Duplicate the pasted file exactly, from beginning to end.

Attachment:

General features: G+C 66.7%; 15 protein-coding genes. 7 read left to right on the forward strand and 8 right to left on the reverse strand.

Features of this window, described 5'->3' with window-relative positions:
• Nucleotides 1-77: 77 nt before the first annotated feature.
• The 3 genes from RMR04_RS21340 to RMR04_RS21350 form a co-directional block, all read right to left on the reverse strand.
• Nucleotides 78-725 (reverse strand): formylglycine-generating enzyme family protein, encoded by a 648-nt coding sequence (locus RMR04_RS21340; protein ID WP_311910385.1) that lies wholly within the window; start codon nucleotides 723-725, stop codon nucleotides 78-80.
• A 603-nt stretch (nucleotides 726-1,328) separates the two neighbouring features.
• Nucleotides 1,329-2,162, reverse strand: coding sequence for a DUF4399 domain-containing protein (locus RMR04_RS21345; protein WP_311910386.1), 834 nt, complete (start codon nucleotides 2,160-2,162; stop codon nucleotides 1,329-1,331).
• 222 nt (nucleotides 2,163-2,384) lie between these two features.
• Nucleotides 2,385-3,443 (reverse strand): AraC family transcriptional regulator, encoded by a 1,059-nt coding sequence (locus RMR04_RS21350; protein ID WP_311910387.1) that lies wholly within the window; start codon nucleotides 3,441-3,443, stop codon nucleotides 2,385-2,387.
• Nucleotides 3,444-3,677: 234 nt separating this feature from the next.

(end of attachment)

General features: G+C 66.7%; 15 protein-coding genes. 7 read left to right on the forward strand and 8 right to left on the reverse strand.

Features of this window, described 5'->3' with window-relative positions:
• Nucleotides 1-77: 77 nt before the first annotated feature.
• The 3 genes from RMR04_RS21340 to RMR04_RS21350 form a co-directional block, all read right to left on the reverse strand.
• Nucleotides 78-725 (reverse strand): formylglycine-generating enzyme family protein, encoded by a 648-nt coding sequence (locus RMR04_RS21340; protein ID WP_311910385.1) that lies wholly within the window; start codon nucleotides 723-725, stop codon nucleotides 78-80.
• A 603-nt stretch (nucleotides 726-1,328) separates the two neighbouring features.
• Nucleotides 1,329-2,162, reverse strand: coding sequence for a DUF4399 domain-containing protein (locus RMR04_RS21345; protein WP_311910386.1), 834 nt, complete (start codon nucleotides 2,160-2,162; stop codon nucleotides 1,329-1,331).
• 222 nt (nucleotides 2,163-2,384) lie between these two features.
• Nucleotides 2,385-3,443 (reverse strand): AraC family transcriptional regulator, encoded by a 1,059-nt coding sequence (locus RMR04_RS21350; protein ID WP_311910387.1) that lies wholly within the window; start codon nucleotides 3,441-3,443, stop codon nucleotides 2,385-2,387.
• Nucleotides 3,444-3,677: 234 nt separating this feature from the next.